Dotted by topiaries, as it happened. Well, there was obviously only one thing to do, and she did it without hesitation. She leaped off the road and well into the verge, plopped her suitcase down flat on the soggy ground, then hopped up on it and struck a pose. It was foggy enough, surely, that she would just look like a toga-draped goddess atop a pedestal, shrouded by mystery and a few bird dropping.
She remained motionless as the car came closer. It wouldn't have been an exaggeration to say she prayed with great fervor that the owner of that automobile would be so overwhelmed by the sight of Kenneworth House riding up majestically in the distance that she would simple drive on and not be looking over onto the right of the road.
Alas, things were just not going her way.
Her mother would have told her it was karma dealing out just deserts for having traded her hummus and sprouts sandwiches to unsuspecting fifth graders for Twinkies and Ding Dongs. Peaches probably would have told any number of her clients the same thing.
But having karma gunning for her was another thing entirely.
The car slowed to stop. Peaches left her hands outstretched in a goddess pose in hopes the driver would simply think he or she was seeing things and move right along.
The driver's side window began a slow, agonizing descent into its allotted space in the door. Peaches fully expected to see David, the Duke of Kenneworth, frowning thoughtfully at a statue none of his ancestors had put there.
Instead, the driver was revealed to be none other the Stephen de Piaget, vexter of innocent life organizers and chief tormenter of poor, helpless Yanks who were currently freezing their statuary off just north of the Yorkshire moors.
He frowned thoughtfully for a moment or two, then rolled his window back up.
Typical.
Peaches could hardly wait to see his tailgates, but it occurred to her that if she did, that would mean that he was driving up the way to the manor, which meant he was going to be in the same space with her for the weekend.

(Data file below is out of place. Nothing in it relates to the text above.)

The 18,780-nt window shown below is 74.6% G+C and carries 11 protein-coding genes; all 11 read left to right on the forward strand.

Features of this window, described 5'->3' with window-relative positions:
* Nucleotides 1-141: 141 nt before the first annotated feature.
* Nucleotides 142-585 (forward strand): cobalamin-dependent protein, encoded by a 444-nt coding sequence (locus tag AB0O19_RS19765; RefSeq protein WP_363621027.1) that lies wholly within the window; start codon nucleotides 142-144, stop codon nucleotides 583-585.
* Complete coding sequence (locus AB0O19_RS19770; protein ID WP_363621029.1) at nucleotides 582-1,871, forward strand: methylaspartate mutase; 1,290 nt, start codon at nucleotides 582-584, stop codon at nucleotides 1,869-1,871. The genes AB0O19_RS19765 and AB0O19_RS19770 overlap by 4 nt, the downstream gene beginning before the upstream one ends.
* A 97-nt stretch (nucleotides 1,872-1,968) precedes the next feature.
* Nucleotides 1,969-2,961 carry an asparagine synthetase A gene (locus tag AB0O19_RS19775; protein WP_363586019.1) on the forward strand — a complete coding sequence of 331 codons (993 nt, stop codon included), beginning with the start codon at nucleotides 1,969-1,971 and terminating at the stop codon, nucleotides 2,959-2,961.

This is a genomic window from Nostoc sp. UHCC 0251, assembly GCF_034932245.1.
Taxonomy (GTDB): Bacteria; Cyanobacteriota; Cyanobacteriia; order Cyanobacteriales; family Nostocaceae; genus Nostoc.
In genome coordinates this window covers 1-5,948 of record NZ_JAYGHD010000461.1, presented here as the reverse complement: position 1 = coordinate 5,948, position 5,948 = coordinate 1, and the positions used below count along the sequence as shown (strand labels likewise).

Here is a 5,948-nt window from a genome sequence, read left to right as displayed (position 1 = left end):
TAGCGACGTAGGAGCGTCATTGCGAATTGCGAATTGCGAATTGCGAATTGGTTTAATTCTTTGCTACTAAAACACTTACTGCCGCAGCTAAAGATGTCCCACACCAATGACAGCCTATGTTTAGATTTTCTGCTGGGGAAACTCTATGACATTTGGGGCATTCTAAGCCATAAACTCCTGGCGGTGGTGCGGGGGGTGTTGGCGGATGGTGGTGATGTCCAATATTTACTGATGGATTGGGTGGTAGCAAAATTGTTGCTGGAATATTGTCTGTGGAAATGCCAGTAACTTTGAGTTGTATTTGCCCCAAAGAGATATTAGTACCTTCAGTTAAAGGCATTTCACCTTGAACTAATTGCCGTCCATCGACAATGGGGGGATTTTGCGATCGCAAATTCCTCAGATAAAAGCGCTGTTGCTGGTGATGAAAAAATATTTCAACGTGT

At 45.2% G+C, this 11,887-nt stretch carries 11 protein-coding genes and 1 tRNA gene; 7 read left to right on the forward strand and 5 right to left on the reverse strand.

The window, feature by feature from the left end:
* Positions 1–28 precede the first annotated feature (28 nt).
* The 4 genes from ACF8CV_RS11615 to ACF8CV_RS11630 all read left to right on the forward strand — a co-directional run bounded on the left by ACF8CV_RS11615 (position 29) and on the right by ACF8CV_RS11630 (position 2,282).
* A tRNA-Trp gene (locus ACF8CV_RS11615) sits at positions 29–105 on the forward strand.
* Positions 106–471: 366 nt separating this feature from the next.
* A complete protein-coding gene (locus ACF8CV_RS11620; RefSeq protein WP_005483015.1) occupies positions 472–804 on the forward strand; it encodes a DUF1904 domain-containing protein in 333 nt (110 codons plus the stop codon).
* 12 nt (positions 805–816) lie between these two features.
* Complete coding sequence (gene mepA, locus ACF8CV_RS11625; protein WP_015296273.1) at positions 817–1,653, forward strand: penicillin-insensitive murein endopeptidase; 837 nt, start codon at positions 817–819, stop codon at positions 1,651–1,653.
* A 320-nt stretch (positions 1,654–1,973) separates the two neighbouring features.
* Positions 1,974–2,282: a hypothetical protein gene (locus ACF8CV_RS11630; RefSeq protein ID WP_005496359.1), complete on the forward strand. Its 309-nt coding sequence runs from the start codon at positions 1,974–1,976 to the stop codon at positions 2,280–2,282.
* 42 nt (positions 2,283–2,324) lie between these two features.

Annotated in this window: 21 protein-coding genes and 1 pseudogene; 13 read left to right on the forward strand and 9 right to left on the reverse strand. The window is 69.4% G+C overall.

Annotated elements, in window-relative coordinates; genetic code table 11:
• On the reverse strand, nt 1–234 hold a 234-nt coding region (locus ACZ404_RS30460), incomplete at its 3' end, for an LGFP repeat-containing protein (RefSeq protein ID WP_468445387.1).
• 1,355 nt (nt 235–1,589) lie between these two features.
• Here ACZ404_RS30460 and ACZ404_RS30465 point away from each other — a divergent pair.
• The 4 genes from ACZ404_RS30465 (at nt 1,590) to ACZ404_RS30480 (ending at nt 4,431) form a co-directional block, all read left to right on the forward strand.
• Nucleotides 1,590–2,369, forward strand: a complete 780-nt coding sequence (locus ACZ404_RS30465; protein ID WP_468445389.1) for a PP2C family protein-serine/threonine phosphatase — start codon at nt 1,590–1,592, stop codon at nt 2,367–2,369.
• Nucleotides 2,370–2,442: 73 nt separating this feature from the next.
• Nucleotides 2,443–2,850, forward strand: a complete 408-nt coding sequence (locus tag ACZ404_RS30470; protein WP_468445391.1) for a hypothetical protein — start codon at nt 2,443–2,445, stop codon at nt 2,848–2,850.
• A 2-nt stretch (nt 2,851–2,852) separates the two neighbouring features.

Well, at least she wouldn't have to see him in the immediate future--
Or, maybe she would.
He had put on his flashers and gotten out of the car. She wanted to warn him that he was going to ruin his lovely dress shoes by tromping around in the slush, but she could only stand there, her arms outstretched and her mouth gaping open, as he walked across the greensward toward her.
And then he looked her straight in the eye.

More Reviews at http://bookstoburyyourselfin.blogspot.com ( )
  Panola | Jul 26, 2012 |
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"Peaches Alexander is thrilled to receive an unexpected invitation to a weekend party given by the handsome, eligible Duke of Kenneworth. The only problem: Stephen de Piaget, a stuffy medieval studies scholar who seems determined to get in the way. Peaches has absolutely no desire to get involved with Stephen, until a quirk of Fate sends her hurtling through time...Stephen de Piaget has been leading a double life: respectable professor by day, knight-in-training during holidays and summer terms. When Peaches goes missing, Stephen knows he's the only one who can rescue her from medieval peril. Little do they know that the greatest danger they'll face won't be the business end of a sword, but their own unruly hearts..."--P. [4] of cover.… (more)